The Home School Court Report
VOLUME XVII, NUMBER 3
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MAY / JUNE 2001
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Cover Story
National home school leadership summit

Chicken run!

A state leader's thoughts on the summit

Special Features
HSLDA attorneys on call 24 hours a day

PHC: Wrapping up year one
Just another busy day on Capitol Hill

Across the States
State by State

Regular Features
Active Cases

A contrario sensu

Freedom Watch

Notes to members

Prayer and Praise

President's Page

FYI
HSLDA legal contacts

P R E S I D E N T ’ S   P A G E

J. Michael Smith, PresidentThe myth of “missing out”

HSLDA advocates for our member families in four basic areas: in the courtroom, on Capitol Hill, in the state legislatures, and in the media.

I want to focus on the media here. Recently, the press reported the tragic shooting deaths of two students and injury to several others in Santana High School, Santee, California. Often, after this kind of event, the media calls HSLDA for our comment. I'm not sure what they are really seeking, perhaps some controversial statement condemning public schools. However, my approach has always been to emphasize the positive benefits of home education rather than the negative aspects of public education.

When the press called me after the Santee shooting, I pointed out a common thread seems to run through these incidents of school violence. All the perpetrators seem to have a consistent characteristic—a rage fueled by a lack of acceptance by their peers. In other words, the perpetrators were somehow different from the rest of the students. They just didn't fit in, so they were ridiculed and rejected. This is the socialization home schooled children are missing?

The assumption behind the question, "But what about socialization?" is that spending large blocks of time at school with peers is "positive" socialization. A renowned psychologist, when interviewed after the Santee shooting, advised parents to make make sure that their children have the same clothes and appearance as their peers. This is the wisdom of the world—it is more important for children to have the acceptance of their peers than the approval of their parents.

John Taylor Gatto in his book, The Underground History of American Education, defines the underlying philosophy—"The destructive myth of the 20th century was the aggressive contention that a child could not grow up correctly in the unique circumstances of his own family."

"Forced schooling was the principal agency broadcasting this attitude," Gatto concludes.

As home schoolers, we assume that we haven't bought into this myth—after all, we take full responsibility for the education of our children. But have we really escaped the myth? What is our answer when we face that inevitable question, "What about socialization?" Do we hastily defend our position by explaining the depth of the enrichment programs that we are providing for our children outside our home, e.g., piano lessons, ballet, debate, soccer, basketball, church youth group, and the list goes on and on? Don't get me wrong, none of these activities are wrong if kept in balance. But are we not giving in to the assumption that parents cannot provide all that their children need to develop into adults that honor God in their daily lives and serve their fellow man?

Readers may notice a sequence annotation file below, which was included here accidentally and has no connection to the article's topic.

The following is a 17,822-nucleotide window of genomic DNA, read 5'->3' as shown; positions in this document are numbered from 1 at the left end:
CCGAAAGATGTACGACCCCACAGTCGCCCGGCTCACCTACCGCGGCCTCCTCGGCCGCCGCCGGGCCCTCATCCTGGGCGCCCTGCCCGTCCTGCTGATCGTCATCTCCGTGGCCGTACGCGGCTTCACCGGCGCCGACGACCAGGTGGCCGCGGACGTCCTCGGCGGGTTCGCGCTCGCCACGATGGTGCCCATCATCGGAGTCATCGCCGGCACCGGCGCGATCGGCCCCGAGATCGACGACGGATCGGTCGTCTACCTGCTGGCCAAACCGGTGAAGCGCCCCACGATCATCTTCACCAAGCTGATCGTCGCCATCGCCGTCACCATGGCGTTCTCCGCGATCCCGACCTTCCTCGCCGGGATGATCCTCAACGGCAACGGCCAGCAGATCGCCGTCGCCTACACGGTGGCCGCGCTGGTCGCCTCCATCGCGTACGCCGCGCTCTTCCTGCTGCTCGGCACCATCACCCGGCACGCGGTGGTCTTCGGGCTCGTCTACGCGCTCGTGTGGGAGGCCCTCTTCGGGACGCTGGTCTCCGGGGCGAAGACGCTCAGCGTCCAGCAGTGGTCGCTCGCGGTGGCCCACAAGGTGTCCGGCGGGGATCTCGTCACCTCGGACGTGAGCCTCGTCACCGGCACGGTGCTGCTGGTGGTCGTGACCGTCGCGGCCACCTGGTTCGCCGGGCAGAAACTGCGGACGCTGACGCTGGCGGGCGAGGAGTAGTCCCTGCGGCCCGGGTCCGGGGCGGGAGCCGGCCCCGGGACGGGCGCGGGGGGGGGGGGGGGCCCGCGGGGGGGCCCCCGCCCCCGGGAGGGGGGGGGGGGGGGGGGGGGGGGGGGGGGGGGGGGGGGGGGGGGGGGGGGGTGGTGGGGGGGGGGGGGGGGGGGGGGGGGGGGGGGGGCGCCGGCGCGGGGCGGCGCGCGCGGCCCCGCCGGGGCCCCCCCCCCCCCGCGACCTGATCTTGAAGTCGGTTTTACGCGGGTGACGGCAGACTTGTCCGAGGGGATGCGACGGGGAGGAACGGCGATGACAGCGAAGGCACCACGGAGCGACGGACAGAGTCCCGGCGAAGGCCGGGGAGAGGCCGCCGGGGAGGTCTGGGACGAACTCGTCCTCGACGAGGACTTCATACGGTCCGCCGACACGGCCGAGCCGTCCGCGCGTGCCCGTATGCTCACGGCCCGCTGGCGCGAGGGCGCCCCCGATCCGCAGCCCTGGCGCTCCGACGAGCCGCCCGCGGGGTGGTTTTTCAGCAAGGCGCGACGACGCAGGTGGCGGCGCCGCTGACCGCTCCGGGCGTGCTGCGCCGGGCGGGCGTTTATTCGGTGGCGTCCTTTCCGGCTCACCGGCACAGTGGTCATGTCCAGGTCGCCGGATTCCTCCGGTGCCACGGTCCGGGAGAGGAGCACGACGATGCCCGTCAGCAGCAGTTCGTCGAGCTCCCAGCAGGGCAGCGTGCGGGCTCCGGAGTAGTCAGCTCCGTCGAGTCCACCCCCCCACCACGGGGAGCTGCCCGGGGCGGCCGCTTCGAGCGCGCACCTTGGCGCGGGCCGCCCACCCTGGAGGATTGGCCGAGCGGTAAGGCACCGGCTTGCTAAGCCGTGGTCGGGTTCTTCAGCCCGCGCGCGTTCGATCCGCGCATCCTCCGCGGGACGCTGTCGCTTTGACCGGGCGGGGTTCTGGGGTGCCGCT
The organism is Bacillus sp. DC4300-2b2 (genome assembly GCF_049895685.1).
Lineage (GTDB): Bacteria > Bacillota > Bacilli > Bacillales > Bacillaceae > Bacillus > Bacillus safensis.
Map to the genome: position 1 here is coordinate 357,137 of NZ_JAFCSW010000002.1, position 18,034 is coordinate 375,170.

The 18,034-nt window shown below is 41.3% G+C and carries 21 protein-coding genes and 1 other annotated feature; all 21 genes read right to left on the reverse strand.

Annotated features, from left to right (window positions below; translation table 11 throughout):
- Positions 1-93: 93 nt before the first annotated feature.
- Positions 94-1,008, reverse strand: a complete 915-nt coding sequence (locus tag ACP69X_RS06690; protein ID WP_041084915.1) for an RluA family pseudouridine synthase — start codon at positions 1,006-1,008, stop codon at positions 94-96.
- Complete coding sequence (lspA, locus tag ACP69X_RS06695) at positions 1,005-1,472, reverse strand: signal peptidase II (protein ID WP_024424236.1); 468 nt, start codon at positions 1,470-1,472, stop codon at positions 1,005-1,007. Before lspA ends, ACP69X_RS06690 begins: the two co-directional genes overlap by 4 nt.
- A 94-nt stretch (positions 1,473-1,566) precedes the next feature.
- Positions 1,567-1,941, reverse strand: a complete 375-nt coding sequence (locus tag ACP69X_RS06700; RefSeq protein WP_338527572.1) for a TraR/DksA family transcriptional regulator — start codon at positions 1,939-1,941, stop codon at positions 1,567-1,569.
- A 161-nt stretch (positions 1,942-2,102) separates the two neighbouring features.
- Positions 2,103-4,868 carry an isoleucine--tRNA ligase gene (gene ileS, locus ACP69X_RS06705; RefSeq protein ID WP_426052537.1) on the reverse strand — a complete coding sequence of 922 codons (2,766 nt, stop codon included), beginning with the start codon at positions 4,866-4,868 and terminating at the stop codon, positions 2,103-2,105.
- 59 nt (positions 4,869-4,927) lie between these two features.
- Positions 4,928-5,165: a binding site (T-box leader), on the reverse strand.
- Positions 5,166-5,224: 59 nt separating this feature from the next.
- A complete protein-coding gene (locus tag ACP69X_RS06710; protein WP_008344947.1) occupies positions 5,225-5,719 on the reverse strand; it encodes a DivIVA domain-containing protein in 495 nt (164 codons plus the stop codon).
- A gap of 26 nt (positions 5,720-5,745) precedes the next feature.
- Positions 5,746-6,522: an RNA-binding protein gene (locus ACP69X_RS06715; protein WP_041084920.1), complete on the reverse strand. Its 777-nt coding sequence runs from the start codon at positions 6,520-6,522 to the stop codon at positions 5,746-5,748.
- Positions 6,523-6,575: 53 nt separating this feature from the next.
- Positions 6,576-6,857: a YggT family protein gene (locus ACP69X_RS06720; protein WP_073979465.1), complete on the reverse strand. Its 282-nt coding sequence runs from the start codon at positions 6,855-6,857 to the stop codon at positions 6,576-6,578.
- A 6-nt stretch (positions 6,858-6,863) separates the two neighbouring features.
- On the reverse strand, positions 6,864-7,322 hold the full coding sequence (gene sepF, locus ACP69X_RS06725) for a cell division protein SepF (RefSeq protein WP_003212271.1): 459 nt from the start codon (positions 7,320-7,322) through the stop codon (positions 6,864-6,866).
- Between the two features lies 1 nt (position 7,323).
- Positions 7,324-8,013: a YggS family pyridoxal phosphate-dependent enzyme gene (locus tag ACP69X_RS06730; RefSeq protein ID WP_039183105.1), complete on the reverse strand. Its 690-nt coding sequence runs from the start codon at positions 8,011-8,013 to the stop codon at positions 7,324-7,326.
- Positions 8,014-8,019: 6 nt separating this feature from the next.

I submit that the companionship our children receive through interaction with all members of our extended families (from grandparents to toddlers) will foster an atmosphere in which our children can grow into morally upright, self-sufficent, and very well socialized adults. God has ordained the family to meet every need of a child, including socialization.

I'm not saying that home school families should not interact with other people, but I am saying that children learn the most important and positive social lessons from their families. For example, from their elders, our children learn to work under authority. Along with their siblings, children learn about teamwork and conflict resolution. As the family interacts with the community in daily life, children learn to apply these lessons with people outside the family.

If you worry about being overprotective, chances are you're not. And if violence continues to increase in our nation, especially among young people, your actions to properly limit and monitor the activities of your children outside your home will be applauded—and we will arrive at a day when we no longer are asked the question, "What about socialization?"